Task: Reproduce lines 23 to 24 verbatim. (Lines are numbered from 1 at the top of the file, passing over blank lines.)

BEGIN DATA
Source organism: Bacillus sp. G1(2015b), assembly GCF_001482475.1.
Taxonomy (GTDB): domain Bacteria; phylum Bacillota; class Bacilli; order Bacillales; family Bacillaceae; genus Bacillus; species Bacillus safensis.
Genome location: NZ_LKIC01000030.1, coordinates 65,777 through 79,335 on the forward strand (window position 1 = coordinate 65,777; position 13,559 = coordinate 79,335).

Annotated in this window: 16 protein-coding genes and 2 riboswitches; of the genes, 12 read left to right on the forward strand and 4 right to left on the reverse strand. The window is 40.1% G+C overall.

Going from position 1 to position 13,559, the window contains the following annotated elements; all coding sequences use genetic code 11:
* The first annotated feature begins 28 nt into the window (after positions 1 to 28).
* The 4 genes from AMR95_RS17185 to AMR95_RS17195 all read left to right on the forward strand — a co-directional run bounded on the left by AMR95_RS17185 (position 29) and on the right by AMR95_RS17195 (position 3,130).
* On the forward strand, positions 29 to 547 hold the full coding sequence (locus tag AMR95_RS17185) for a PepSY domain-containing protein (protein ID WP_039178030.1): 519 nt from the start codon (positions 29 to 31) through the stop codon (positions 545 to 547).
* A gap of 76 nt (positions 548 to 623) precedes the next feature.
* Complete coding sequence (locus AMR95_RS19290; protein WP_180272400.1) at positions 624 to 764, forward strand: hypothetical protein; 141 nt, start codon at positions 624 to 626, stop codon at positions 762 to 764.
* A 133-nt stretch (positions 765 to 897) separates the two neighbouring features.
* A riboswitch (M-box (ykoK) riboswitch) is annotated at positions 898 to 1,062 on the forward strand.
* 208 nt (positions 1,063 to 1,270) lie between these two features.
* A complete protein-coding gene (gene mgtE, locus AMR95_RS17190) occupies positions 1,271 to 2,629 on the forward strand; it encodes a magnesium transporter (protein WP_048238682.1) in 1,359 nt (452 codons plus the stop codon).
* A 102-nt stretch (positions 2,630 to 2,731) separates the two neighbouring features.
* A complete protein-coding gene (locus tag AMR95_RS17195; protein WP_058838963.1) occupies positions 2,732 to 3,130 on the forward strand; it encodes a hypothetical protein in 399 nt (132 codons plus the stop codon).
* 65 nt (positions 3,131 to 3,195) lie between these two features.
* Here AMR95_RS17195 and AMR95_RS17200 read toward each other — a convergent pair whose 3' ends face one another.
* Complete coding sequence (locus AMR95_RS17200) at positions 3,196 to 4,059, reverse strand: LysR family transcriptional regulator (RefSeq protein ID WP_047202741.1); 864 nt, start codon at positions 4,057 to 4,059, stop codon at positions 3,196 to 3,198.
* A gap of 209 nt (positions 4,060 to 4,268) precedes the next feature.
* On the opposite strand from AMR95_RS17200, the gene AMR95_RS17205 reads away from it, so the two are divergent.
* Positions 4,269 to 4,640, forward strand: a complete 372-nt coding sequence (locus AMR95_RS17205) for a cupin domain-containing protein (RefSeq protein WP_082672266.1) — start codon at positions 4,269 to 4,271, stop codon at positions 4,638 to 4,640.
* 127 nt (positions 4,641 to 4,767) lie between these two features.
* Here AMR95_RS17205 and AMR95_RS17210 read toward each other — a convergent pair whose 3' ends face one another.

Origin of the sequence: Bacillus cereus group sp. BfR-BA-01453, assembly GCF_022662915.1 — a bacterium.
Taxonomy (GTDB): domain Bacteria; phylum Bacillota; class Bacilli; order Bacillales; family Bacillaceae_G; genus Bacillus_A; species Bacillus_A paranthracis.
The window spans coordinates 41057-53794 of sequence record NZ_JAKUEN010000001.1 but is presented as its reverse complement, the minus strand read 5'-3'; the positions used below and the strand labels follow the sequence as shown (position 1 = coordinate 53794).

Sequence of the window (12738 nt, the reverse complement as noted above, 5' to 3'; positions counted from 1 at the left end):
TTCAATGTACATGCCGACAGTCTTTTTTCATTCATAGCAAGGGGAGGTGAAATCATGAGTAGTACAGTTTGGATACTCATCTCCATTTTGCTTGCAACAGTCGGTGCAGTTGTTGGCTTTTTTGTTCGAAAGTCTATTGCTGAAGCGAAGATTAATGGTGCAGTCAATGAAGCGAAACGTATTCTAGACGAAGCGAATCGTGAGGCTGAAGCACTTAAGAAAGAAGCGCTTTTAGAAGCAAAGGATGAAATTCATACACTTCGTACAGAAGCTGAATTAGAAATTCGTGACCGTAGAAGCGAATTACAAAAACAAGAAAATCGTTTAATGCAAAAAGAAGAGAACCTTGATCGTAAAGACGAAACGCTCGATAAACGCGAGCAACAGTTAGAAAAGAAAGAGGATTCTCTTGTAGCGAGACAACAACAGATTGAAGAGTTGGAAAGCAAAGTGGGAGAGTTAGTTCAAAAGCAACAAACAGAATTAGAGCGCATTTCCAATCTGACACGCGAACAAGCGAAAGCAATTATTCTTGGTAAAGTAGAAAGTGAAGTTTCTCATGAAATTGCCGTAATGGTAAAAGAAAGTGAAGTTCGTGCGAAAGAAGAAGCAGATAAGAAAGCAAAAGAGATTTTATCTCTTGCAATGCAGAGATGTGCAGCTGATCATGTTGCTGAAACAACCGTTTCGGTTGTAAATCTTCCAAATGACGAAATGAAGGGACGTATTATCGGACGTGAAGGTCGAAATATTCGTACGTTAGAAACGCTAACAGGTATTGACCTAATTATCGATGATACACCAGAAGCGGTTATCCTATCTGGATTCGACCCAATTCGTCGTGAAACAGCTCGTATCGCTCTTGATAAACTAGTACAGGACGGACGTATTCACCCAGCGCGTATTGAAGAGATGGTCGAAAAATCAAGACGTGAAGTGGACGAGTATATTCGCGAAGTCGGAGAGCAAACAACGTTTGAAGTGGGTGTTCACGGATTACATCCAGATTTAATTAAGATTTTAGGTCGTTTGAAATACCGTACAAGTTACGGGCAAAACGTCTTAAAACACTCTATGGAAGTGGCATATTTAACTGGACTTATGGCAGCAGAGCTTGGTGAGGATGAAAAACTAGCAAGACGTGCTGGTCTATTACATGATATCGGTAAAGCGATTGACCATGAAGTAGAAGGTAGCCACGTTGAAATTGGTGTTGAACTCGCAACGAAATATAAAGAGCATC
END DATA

* 127 nt (positions 4,641 to 4,767) lie between these two features.
* Here AMR95_RS17205 and AMR95_RS17210 read toward each other — a convergent pair whose 3' ends face one another.